There’s a 178-hp 1.6-liter turbo-4 in the Sonata Eco, and we haven’t spent much time in it recently. Our first drive in a Sonata with that powertrain left us more impressed with the engine and its flexible power than with the 7-speed dual-clutch transmission, which felt jerky and overwhelmed at low speeds.

In the Sonata Limited, Hyundai offers a massive power upgrade with a 2.0-liter turbo-4 that spins out  245 hp and 260 lb-ft of torque. Now mated to an 8-speed automatic, it’s a lively powerplant that couples well to the transmission’s software. Hyundai’s programmed the gearbox to snap off quick shifts, and to make the most of the turbo-4’s broad torque band; peak torque arrives at 1,450 rpm, and tapers off after 4,000 rpm

Among the gas-only models, the “sport” branding is only a suggestion, and this year it doesn’t even apply to the Sonata Sport, which has identical suspension and steering settings to the lower-rung models. All of these Sonatas are compliant and rather softly tuned, with electric power steering that can filter off the worst of the road without an overwhelmingly artificial feel. The neutral, comfortable feel of a Sonata on 17-inch wheels is at its best on mildly challenging roads and decently maintained interstates. Base cars and Eco models with smaller 16-inch wheels have a slightly softer ride.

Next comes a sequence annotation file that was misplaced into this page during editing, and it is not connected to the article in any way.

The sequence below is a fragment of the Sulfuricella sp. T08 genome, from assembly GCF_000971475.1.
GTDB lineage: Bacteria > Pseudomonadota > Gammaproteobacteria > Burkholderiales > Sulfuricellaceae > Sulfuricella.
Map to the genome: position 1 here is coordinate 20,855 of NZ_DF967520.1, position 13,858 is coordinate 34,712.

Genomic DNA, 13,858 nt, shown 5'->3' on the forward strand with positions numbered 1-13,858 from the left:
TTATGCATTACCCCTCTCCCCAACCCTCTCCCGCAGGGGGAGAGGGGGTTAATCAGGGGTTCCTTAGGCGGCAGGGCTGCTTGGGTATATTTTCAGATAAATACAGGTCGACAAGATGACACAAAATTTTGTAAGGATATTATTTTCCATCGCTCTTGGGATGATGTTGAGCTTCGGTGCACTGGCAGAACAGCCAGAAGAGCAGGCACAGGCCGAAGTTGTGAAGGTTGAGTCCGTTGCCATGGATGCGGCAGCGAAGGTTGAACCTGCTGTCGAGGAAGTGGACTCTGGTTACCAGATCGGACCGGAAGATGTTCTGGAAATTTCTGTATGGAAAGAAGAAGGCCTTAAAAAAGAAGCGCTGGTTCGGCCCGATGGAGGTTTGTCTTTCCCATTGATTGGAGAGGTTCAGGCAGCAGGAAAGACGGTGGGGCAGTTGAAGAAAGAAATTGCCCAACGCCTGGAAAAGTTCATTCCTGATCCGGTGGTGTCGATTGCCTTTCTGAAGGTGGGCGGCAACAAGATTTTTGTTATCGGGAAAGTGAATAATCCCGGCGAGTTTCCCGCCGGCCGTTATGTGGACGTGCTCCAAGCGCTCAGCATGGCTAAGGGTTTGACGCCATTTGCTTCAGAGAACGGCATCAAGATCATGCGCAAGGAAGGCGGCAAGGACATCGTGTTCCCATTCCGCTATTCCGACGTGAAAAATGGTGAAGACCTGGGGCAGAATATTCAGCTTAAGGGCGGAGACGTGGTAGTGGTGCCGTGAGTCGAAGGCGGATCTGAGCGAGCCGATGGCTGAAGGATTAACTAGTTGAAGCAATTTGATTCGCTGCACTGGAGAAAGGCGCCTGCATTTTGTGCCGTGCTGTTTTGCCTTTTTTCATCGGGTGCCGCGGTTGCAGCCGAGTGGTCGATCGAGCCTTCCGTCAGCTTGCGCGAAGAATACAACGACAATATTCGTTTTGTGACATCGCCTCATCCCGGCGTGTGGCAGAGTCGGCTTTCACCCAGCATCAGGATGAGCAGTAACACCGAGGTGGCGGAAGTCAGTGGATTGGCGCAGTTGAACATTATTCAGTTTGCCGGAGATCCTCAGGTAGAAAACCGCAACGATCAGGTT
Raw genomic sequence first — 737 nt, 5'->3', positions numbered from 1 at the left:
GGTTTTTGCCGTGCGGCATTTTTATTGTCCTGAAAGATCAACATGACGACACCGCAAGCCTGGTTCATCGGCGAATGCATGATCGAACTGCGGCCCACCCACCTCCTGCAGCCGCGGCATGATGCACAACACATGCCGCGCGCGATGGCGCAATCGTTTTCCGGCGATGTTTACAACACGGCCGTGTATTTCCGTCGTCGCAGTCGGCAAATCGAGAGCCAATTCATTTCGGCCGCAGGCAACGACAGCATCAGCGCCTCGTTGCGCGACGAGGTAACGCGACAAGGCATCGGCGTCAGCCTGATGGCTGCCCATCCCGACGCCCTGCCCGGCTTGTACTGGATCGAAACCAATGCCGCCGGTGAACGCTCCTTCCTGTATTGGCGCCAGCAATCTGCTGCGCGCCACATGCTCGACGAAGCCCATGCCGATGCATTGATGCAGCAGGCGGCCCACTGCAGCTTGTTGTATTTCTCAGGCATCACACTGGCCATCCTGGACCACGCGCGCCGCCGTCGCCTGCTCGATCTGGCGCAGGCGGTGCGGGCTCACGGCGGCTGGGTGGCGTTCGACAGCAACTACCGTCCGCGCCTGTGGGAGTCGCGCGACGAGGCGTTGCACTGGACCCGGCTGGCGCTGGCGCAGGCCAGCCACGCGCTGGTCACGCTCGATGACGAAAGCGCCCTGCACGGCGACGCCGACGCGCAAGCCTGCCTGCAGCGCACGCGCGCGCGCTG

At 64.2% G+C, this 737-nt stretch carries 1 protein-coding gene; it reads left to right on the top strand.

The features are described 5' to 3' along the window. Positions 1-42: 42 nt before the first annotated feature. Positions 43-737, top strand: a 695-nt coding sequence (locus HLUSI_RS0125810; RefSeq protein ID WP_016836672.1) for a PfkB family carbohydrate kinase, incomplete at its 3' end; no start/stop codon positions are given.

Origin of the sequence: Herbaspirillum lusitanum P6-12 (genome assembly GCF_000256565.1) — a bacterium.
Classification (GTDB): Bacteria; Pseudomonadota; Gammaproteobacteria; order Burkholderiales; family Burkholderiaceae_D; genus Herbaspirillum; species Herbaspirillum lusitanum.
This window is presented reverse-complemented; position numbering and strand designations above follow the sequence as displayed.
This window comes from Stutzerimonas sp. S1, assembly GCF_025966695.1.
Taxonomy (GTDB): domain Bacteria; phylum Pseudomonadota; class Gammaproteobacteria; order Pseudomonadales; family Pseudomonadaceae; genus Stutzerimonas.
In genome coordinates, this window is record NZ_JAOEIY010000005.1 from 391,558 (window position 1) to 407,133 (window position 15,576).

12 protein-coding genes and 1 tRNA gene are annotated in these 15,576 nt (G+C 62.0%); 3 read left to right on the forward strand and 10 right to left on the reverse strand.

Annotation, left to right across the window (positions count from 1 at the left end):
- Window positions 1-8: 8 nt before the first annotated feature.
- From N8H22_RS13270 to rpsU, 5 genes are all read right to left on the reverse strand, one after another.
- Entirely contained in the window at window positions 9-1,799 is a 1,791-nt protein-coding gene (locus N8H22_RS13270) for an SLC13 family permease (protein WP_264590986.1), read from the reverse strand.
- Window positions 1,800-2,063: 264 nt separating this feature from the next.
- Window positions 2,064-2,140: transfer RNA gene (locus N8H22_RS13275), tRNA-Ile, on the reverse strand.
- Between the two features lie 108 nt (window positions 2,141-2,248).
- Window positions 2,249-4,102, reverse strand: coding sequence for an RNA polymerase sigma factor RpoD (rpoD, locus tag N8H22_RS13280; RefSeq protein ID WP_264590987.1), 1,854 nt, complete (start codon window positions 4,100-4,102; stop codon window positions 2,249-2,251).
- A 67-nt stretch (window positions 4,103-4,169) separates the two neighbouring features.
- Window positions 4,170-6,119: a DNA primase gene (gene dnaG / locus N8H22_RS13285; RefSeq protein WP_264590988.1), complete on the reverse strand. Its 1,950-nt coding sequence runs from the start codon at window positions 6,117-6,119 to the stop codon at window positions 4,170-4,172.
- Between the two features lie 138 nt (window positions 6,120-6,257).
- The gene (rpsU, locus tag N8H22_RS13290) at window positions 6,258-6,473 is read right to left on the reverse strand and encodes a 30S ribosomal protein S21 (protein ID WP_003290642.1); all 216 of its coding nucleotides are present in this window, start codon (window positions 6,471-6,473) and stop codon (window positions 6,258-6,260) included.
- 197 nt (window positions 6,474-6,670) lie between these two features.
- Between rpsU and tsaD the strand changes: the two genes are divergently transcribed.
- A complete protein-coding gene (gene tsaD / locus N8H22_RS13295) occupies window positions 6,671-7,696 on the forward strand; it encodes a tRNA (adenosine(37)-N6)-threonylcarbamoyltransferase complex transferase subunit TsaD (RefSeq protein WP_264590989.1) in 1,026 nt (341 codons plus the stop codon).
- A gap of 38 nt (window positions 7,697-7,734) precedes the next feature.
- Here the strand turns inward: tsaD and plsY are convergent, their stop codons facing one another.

The Sonata Limited gets a firmer tune, but only when it’s fitted with the 2.-liter turbo-4. It’s hardly rough, but it is notably more firm, and will jostle passengers a bit more when the tires slap across mini-craters in the pavement. The steering grows more heavy, which mimics road feel with its stronger on-center feel. It’s short of the handling virtue on full display in a Honda Accord or Mazda 6, but pleasant is no bad place to be.
Sonata Hybrid and Plug-In Hybrid
Hyundai Sonatas can be hybrids or plug-in hybrids—and if a greener profile is important, the plug-in math may work better.

The 2019 Sonata Hybrid hasn’t changed in a few years. It pairs a 2.0-liter inline-4 with 154 hp to a 38-kilowatt (51-hp) electric motor that sits between the engine and a 6-speed automatic. Total system output of 193 hp is a notch above the base gas-only inline-4. A 1.6-kwh lithium-ion battery stores power under the trunk floor.